Red Sox Reportedly Sign First-Round Selection Brian Johnson

Omaha, NE, USA; Florida Gators pitcher Brian Johnson (35) pitches against the South Carolina Gamecocks during the first inning of game four of the 2012 College World Series at TD Ameritrade Park Omaha. Mandatory Credit: Matt Ryerson-US PRESSWIRE

Brian Johnson, a starting pitcher out of Florida selected with the #31 pick in the 2012 draft, is expected to sign with the Red Sox by this weekend, now that he is no longer playing in the College World Series. It was believed Johnson would sign under slot, but, it's being reported that the left-handed hurler is set to sign for the $1.575 million suggested by the slot system instead.

A few weeks ago, this would have been cause for panic, in terms of how Boston's draft was going to be pan out -- Johnson was meant to sign under slot so that the Red Sox could offer more money to high school picks who could head to college, picks like Ty Buttrey and Jamie Callahan, but the savings from their college seniors were so great that there's essentially no need to do so at this stage. Especially since Pat Light, selected after Johnson at #37, signed for nearly $400,000 under his slot recommendation.

This is how Boston's draft signings in the first 10 rounds currently stack up, assuming Johnson signs for slot:

Pick Recommended Actual Difference
Deven Marrero $1,750,000 $2,050,000 -$300,000
Brian Johnson $1,575,000 $1,575,000 $0
Pat Light $1,394,300 $1,000,000 $394,300
Jamie Callahan $565,600 $600,000 -$34,400
Austin Maddox $400,500 N/A N/A
Ty Buttrey $291,300 $1,300,000 -$1,008,700
Mike Augliera $218,100 $25,000 $193,100
Justin Haley $163,500 $125,000 $38,500
Kyle Krauss $143,000 $1,000 $142,000
Nathan Minnich $133,500 $10,000 $123,500
Mike Miller $125,000 $5,000 $120,000
J.T. Watkins $125,000 N/A N/A




Total $6,884,800 $6,691,000 -$331,700

Johnson would be the lone player to sign at slot, unless his teammate at Florida, Maddox, also does. J.T. Watkins is signed, but his bonus is unknown -- given he's the son of an area scout, who is set to begin his military status in the fall, it's safe to say that his bonus will be in line with other college seniors Boston selected, in that it will be well under slot and a benefit to their goal.

That does leave the Red Sox over budget, even if Watkins signs for the same as Kyle Krauss (leaving the Red Sox $207,700 over). However, penalties don't occur until a team has overspent their budget by five percent or more. In Boston's case, with a total of $6,884,800 allotted, that gives them $344,240 of wiggle room until they are taxed 75 percent on their overage; that $344K and change is a figure they wouldn't have exceeded yet even if Watkins signed for the full $125,000. As we've discussed, he won't be signing for anywhere near that, even if it does end up being over the $1,000 minimum that seems to have been set in this draft.

This means the Red Sox are free to sign both Johnson and Maddox at slot without any repercussions, and it's unlikely they would have committed to Johnson for slot unless the negotiations with Maddox were going in such a way that slot or under would get it done. That's because, should Boston fail to sign a player from the first 10 rounds, money is actually subtracted from their budget, meaning the Red Sox would end up in the penalty, and likely suffer the loss of a first-round selection in the 2013 draft. (This, by the way, is why someone like Ty Buttrey was picked later, rather than earlier -- if Boston had failed to sign him, the hit to the budget would have been minimal.) It's very unlikely that a team with as thought-out a draft process as the Sox in 2012 would set themselves up for that situation, especially given they've tried to squeeze every dollar and prospect they can out of this limited budget.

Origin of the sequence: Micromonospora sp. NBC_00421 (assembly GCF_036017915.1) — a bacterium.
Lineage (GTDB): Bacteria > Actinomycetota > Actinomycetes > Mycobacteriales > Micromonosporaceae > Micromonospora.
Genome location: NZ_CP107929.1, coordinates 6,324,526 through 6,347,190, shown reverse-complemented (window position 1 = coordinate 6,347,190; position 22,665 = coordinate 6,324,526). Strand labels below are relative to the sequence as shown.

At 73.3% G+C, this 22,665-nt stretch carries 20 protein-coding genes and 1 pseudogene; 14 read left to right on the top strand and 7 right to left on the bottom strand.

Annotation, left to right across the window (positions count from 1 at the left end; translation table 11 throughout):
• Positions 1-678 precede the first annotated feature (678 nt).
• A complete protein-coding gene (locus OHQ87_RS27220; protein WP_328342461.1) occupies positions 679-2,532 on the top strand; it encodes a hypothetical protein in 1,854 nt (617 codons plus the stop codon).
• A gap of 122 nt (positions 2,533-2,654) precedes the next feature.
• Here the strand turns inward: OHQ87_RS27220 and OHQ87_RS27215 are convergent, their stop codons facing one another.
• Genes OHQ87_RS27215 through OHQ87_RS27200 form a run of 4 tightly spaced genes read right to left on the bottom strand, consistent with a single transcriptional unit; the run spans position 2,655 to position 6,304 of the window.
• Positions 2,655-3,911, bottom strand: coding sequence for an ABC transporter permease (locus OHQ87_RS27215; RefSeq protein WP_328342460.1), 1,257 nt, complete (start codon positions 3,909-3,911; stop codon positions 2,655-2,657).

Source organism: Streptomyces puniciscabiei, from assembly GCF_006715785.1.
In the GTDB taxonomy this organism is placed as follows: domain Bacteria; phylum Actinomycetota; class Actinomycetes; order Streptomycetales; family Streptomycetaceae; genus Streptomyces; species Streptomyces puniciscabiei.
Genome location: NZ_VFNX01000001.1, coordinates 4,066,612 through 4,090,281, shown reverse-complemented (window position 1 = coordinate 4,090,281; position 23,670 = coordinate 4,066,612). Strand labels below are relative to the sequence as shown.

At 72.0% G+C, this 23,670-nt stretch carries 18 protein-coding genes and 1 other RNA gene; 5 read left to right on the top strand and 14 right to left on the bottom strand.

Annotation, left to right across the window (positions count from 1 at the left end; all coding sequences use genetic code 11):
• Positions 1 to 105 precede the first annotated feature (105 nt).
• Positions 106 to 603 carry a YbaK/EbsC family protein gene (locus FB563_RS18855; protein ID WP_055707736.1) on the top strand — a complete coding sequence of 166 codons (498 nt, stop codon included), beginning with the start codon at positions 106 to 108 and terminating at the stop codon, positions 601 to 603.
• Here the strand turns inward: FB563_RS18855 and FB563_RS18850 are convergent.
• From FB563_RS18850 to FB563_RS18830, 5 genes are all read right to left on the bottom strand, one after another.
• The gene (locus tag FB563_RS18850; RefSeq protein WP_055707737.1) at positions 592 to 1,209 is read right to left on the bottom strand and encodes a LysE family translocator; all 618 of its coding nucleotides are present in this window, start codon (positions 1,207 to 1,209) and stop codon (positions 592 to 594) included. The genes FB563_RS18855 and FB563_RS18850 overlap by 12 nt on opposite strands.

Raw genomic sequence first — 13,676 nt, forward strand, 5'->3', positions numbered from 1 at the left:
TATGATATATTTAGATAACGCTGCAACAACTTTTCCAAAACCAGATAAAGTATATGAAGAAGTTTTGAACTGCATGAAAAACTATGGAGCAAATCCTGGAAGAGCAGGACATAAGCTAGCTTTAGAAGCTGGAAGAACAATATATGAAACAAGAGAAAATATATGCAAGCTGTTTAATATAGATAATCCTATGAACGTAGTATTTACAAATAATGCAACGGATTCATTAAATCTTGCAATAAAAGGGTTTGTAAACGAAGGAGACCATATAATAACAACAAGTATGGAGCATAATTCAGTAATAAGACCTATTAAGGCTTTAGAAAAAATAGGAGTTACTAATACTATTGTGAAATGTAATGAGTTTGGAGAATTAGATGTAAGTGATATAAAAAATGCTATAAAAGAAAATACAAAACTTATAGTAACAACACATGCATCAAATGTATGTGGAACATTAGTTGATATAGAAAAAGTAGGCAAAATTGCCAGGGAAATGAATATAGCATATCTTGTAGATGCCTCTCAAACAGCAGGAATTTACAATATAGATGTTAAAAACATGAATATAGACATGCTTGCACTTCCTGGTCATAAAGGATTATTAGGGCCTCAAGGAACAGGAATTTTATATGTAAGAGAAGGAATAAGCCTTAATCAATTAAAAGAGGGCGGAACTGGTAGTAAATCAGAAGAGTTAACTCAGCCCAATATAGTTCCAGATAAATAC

If both Johnson and Maddox sign for slot, and Watkins makes just the $1,000, that leaves Boston with $136,540 to spend on their round-15 selection, Carson Fullmer. Fullmer, ranked #123 in Baseball America's top 500 draft prospects, projects as a high-leverage reliever, and while the high schooler could certainly go to college, Baseball America reports that scouts felt he was leaning towards pro ball.

There's no penalty for the Red Sox if this pick outside of the top 10 fails to sign, but it might very well be that $100,000 will sway him. Why does Boston need to worry about how much he costs, given he's not within the bounds of the draft budget as a 15th-round selection? Because, in order to sign him, it will likely cost at least $100,000, and once a pick past round 10 signs for $100,000 or more, it counts against the allotment pool.

If Boston can get Maddox under slot, then there's even more money to work with in order to entice Fullmer to sign. But, as said above, they might not even need to do that, just as they didn't necessarily need to with Johson, in order to make things work with the budget.

[Update 10:16 am] Alex Speir reports that a deal with Austin Maddox is indeed close, and that it is expected to be under slot, giving the Red Sox more flexibility in their negotiations with picks after the 10th round. However, he also mentions that it's expected that Carson Fullmer would require a bonus with seven figures in it, meaning the Red Sox are unlikely to pull him away from his commitment to Vanderbilt, since this would cost them future draft selections as a penalty for going over budget. That being said, if seven figures is what it would take, there was little chance he was ever going to sign with the Red Sox (or anyone who selected him late) at this stage of his career. This keeps him out of anyone else's hands for now, though, and the future brings the possibility of a redraft.

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